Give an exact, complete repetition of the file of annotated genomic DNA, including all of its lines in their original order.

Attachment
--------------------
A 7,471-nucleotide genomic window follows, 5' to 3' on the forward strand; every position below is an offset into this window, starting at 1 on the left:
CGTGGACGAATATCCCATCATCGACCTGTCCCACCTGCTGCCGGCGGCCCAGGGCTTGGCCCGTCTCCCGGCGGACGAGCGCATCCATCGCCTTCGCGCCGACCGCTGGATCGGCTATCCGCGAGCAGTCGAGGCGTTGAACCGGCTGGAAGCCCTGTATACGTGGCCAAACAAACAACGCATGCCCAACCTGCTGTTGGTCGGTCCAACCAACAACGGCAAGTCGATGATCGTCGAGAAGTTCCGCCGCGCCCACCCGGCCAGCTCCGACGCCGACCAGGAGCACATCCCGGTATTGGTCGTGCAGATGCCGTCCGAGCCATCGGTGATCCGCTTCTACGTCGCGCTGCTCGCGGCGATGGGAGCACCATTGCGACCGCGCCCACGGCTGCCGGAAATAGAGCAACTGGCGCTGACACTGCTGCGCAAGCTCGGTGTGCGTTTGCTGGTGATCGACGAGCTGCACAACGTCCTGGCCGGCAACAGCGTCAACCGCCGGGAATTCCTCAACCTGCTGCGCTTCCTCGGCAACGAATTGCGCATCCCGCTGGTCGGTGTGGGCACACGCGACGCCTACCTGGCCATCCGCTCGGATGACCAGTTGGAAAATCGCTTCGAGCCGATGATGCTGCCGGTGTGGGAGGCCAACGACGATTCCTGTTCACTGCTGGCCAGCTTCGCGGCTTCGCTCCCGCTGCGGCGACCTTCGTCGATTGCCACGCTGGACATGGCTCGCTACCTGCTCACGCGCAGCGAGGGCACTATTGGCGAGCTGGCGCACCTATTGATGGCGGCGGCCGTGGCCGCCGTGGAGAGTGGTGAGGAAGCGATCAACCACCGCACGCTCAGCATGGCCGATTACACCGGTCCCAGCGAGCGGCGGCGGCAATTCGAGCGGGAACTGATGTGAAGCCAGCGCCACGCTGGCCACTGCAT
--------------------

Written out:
A 7,471-nucleotide genomic window follows, 5' to 3' on the forward strand; every position below is an offset into this window, starting at 1 on the left:
CGTGGACGAATATCCCATCATCGACCTGTCCCACCTGCTGCCGGCGGCCCAGGGCTTGGCCCGTCTCCCGGCGGACGAGCGCATCCATCGCCTTCGCGCCGACCGCTGGATCGGCTATCCGCGAGCAGTCGAGGCGTTGAACCGGCTGGAAGCCCTGTATACGTGGCCAAACAAACAACGCATGCCCAACCTGCTGTTGGTCGGTCCAACCAACAACGGCAAGTCGATGATCGTCGAGAAGTTCCGCCGCGCCCACCCGGCCAGCTCCGACGCCGACCAGGAGCACATCCCGGTATTGGTCGTGCAGATGCCGTCCGAGCCATCGGTGATCCGCTTCTACGTCGCGCTGCTCGCGGCGATGGGAGCACCATTGCGACCGCGCCCACGGCTGCCGGAAATAGAGCAACTGGCGCTGACACTGCTGCGCAAGCTCGGTGTGCGTTTGCTGGTGATCGACGAGCTGCACAACGTCCTGGCCGGCAACAGCGTCAACCGCCGGGAATTCCTCAACCTGCTGCGCTTCCTCGGCAACGAATTGCGCATCCCGCTGGTCGGTGTGGGCACACGCGACGCCTACCTGGCCATCCGCTCGGATGACCAGTTGGAAAATCGCTTCGAGCCGATGATGCTGCCGGTGTGGGAGGCCAACGACGATTCCTGTTCACTGCTGGCCAGCTTCGCGGCTTCGCTCCCGCTGCGGCGACCTTCGTCGATTGCCACGCTGGACATGGCTCGCTACCTGCTCACGCGCAGCGAGGGCACTATTGGCGAGCTGGCGCACCTATTGATGGCGGCGGCCGTGGCCGCCGTGGAGAGTGGTGAGGAAGCGATCAACCACCGCACGCTCAGCATGGCCGATTACACCGGTCCCAGCGAGCGGCGGCGGCAATTCGAGCGGGAACTGATGTGAAGCCAGCGCCACGCTGGCCACTGCAT